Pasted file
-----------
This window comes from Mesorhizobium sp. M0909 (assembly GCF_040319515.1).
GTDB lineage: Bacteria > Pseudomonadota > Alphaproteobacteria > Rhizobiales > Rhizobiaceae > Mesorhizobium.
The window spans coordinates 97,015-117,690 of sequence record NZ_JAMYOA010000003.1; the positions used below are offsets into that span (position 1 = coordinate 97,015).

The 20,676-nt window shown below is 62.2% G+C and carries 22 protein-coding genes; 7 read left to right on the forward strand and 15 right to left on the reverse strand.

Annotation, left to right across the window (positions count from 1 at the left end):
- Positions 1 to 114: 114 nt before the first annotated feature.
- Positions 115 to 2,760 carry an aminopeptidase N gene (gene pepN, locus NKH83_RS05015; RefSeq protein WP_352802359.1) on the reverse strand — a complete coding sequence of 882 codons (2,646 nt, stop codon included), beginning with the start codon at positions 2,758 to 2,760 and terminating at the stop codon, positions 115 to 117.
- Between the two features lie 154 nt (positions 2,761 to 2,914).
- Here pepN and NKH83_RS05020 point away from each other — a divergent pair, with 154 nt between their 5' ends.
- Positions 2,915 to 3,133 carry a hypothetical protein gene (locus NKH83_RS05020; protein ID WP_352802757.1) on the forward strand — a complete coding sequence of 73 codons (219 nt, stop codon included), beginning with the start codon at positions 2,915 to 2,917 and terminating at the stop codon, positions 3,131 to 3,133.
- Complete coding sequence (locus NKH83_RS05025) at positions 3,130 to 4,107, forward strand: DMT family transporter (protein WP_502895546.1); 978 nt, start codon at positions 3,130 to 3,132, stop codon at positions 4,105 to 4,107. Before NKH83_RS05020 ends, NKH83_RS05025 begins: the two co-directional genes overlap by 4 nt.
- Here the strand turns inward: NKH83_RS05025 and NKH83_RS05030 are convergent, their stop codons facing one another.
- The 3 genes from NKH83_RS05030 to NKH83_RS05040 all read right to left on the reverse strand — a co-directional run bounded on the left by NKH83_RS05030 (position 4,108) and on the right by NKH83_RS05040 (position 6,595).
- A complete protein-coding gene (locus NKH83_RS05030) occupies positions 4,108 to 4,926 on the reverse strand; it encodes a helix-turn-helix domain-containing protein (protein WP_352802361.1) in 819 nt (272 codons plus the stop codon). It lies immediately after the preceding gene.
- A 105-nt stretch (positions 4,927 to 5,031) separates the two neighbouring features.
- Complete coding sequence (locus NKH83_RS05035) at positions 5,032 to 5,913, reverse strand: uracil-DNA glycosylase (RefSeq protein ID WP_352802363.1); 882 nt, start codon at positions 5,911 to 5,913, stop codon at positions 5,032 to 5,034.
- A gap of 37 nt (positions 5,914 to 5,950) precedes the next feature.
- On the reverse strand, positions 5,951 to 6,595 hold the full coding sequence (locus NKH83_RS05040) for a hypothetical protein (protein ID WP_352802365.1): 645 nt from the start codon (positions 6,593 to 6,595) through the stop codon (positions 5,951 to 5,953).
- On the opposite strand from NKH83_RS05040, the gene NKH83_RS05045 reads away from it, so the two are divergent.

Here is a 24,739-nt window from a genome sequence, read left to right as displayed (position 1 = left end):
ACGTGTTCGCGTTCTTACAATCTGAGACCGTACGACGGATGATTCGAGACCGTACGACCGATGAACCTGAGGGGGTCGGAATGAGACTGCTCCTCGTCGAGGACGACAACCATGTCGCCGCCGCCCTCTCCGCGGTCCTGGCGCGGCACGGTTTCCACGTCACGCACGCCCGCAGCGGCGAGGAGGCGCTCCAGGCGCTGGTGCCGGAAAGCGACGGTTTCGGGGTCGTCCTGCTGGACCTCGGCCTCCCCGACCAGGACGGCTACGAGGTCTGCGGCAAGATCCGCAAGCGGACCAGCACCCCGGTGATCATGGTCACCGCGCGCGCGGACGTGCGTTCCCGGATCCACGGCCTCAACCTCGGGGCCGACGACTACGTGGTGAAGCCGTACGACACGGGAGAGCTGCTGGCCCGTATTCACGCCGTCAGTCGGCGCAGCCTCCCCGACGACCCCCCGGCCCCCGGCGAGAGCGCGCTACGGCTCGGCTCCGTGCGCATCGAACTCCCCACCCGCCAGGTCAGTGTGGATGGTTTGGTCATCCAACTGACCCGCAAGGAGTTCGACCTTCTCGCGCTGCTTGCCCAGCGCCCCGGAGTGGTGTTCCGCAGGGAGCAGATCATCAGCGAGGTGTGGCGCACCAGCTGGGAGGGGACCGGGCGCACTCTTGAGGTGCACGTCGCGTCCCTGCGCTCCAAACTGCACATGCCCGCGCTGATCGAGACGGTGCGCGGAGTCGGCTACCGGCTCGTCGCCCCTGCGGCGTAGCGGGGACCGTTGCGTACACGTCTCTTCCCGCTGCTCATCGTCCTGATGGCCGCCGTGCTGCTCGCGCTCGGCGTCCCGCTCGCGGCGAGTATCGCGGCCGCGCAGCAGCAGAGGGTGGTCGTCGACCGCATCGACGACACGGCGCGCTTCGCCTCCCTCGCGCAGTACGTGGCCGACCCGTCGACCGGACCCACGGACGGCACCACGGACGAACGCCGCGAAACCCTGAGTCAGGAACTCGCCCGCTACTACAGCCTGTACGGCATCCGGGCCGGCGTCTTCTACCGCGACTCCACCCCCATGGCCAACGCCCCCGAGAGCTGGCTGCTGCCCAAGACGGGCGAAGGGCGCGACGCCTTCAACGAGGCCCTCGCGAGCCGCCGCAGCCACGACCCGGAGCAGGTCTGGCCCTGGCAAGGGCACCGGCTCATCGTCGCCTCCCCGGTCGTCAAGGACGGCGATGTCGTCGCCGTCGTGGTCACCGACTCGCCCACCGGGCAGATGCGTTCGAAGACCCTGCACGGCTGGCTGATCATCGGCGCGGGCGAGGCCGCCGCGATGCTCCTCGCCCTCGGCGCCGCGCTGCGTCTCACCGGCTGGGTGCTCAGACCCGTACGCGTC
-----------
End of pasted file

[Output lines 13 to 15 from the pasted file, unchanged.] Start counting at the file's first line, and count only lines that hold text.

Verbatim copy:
- The 3 genes from NKH83_RS05030 to NKH83_RS05040 all read right to left on the reverse strand — a co-directional run bounded on the left by NKH83_RS05030 (position 4,108) and on the right by NKH83_RS05040 (position 6,595).
- A complete protein-coding gene (locus NKH83_RS05030) occupies positions 4,108 to 4,926 on the reverse strand; it encodes a helix-turn-helix domain-containing protein (protein WP_352802361.1) in 819 nt (272 codons plus the stop codon). It lies immediately after the preceding gene.
- A 105-nt stretch (positions 4,927 to 5,031) separates the two neighbouring features.